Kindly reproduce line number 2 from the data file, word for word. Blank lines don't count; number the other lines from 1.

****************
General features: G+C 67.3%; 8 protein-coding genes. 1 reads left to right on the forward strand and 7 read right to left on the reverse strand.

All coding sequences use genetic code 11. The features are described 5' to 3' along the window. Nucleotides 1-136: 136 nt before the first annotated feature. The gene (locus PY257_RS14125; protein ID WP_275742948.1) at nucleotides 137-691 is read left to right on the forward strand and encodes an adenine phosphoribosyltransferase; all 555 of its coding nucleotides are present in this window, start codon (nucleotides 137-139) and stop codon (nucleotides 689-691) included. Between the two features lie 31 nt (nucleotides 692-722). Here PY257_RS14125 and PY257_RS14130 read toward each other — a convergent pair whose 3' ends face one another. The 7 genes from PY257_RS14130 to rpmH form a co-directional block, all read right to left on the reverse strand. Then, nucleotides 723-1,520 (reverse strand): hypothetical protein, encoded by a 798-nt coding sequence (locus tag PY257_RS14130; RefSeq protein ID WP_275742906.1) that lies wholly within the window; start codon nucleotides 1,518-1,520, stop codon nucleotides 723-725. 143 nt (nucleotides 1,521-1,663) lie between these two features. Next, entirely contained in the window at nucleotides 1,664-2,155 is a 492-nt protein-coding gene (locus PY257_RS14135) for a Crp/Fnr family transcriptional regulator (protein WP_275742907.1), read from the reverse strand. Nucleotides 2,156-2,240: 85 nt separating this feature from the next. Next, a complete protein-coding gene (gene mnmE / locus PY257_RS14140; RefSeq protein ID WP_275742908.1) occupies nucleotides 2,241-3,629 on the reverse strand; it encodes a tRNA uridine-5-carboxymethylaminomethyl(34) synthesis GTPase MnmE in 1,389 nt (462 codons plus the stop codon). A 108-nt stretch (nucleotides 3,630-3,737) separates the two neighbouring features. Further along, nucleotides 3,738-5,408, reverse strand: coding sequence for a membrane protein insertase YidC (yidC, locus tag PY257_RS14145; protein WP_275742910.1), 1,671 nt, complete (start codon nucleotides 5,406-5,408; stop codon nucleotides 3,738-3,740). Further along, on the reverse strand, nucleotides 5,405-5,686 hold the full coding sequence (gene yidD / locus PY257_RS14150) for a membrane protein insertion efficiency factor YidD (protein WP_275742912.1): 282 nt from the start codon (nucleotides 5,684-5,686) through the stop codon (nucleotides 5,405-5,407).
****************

All coding sequences use genetic code 11. The features are described 5' to 3' along the window. Nucleotides 1-136: 136 nt before the first annotated feature. The gene (locus PY257_RS14125; protein ID WP_275742948.1) at nucleotides 137-691 is read left to right on the forward strand and encodes an adenine phosphoribosyltransferase; all 555 of its coding nucleotides are present in this window, start codon (nucleotides 137-139) and stop codon (nucleotides 689-691) included. Between the two features lie 31 nt (nucleotides 692-722). Here PY257_RS14125 and PY257_RS14130 read toward each other — a convergent pair whose 3' ends face one another. The 7 genes from PY257_RS14130 to rpmH form a co-directional block, all read right to left on the reverse strand. Then, nucleotides 723-1,520 (reverse strand): hypothetical protein, encoded by a 798-nt coding sequence (locus tag PY257_RS14130; RefSeq protein ID WP_275742906.1) that lies wholly within the window; start codon nucleotides 1,518-1,520, stop codon nucleotides 723-725. 143 nt (nucleotides 1,521-1,663) lie between these two features. Next, entirely contained in the window at nucleotides 1,664-2,155 is a 492-nt protein-coding gene (locus PY257_RS14135) for a Crp/Fnr family transcriptional regulator (protein WP_275742907.1), read from the reverse strand. Nucleotides 2,156-2,240: 85 nt separating this feature from the next. Next, a complete protein-coding gene (gene mnmE / locus PY257_RS14140; RefSeq protein ID WP_275742908.1) occupies nucleotides 2,241-3,629 on the reverse strand; it encodes a tRNA uridine-5-carboxymethylaminomethyl(34) synthesis GTPase MnmE in 1,389 nt (462 codons plus the stop codon). A 108-nt stretch (nucleotides 3,630-3,737) separates the two neighbouring features. Further along, nucleotides 3,738-5,408, reverse strand: coding sequence for a membrane protein insertase YidC (yidC, locus tag PY257_RS14145; protein WP_275742910.1), 1,671 nt, complete (start codon nucleotides 5,406-5,408; stop codon nucleotides 3,738-3,740). Further along, on the reverse strand, nucleotides 5,405-5,686 hold the full coding sequence (gene yidD / locus PY257_RS14150) for a membrane protein insertion efficiency factor YidD (protein WP_275742912.1): 282 nt from the start codon (nucleotides 5,684-5,686) through the stop codon (nucleotides 5,405-5,407).